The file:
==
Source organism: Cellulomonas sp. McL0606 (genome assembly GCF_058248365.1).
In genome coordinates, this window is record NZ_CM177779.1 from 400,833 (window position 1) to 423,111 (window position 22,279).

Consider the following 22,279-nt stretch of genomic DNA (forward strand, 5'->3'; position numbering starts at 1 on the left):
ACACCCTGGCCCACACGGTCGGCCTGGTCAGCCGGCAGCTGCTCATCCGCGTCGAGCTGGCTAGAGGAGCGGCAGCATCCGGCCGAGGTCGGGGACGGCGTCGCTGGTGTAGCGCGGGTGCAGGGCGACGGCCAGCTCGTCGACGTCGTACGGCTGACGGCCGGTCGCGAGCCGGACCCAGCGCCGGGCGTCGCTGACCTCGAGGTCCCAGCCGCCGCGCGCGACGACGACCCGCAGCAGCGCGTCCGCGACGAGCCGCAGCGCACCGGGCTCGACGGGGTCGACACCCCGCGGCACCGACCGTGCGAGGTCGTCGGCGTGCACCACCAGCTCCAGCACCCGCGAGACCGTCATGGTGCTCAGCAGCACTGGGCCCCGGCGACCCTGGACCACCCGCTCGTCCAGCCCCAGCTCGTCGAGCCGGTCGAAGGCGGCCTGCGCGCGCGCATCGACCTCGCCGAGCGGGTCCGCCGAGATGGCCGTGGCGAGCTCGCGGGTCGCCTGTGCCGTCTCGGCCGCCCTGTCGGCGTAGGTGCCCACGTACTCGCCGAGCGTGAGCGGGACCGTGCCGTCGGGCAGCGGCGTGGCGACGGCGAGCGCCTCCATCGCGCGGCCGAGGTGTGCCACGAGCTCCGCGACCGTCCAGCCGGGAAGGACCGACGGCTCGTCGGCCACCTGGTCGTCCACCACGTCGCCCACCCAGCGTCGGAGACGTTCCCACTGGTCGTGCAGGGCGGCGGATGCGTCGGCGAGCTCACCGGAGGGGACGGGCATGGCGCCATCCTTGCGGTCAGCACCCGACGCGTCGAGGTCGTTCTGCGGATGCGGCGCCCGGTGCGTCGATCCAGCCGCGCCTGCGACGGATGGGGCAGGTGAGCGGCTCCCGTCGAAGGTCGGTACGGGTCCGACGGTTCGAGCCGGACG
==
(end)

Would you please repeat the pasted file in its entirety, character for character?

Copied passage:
Source organism: Cellulomonas sp. McL0606 (genome assembly GCF_058248365.1).
In genome coordinates, this window is record NZ_CM177779.1 from 400,833 (window position 1) to 423,111 (window position 22,279).

Consider the following 22,279-nt stretch of genomic DNA (forward strand, 5'->3'; position numbering starts at 1 on the left):
ACACCCTGGCCCACACGGTCGGCCTGGTCAGCCGGCAGCTGCTCATCCGCGTCGAGCTGGCTAGAGGAGCGGCAGCATCCGGCCGAGGTCGGGGACGGCGTCGCTGGTGTAGCGCGGGTGCAGGGCGACGGCCAGCTCGTCGACGTCGTACGGCTGACGGCCGGTCGCGAGCCGGACCCAGCGCCGGGCGTCGCTGACCTCGAGGTCCCAGCCGCCGCGCGCGACGACGACCCGCAGCAGCGCGTCCGCGACGAGCCGCAGCGCACCGGGCTCGACGGGGTCGACACCCCGCGGCACCGACCGTGCGAGGTCGTCGGCGTGCACCACCAGCTCCAGCACCCGCGAGACCGTCATGGTGCTCAGCAGCACTGGGCCCCGGCGACCCTGGACCACCCGCTCGTCCAGCCCCAGCTCGTCGAGCCGGTCGAAGGCGGCCTGCGCGCGCGCATCGACCTCGCCGAGCGGGTCCGCCGAGATGGCCGTGGCGAGCTCGCGGGTCGCCTGTGCCGTCTCGGCCGCCCTGTCGGCGTAGGTGCCCACGTACTCGCCGAGCGTGAGCGGGACCGTGCCGTCGGGCAGCGGCGTGGCGACGGCGAGCGCCTCCATCGCGCGGCCGAGGTGTGCCACGAGCTCCGCGACCGTCCAGCCGGGAAGGACCGACGGCTCGTCGGCCACCTGGTCGTCCACCACGTCGCCCACCCAGCGTCGGAGACGTTCCCACTGGTCGTGCAGGGCGGCGGATGCGTCGGCGAGCTCACCGGAGGGGACGGGCATGGCGCCATCCTTGCGGTCAGCACCCGACGCGTCGAGGTCGTTCTGCGGATGCGGCGCCCGGTGCGTCGATCCAGCCGCGCCTGCGACGGATGGGGCAGGTGAGCGGCTCCCGTCGAAGGTCGGTACGGGTCCGACGGTTCGAGCCGGACG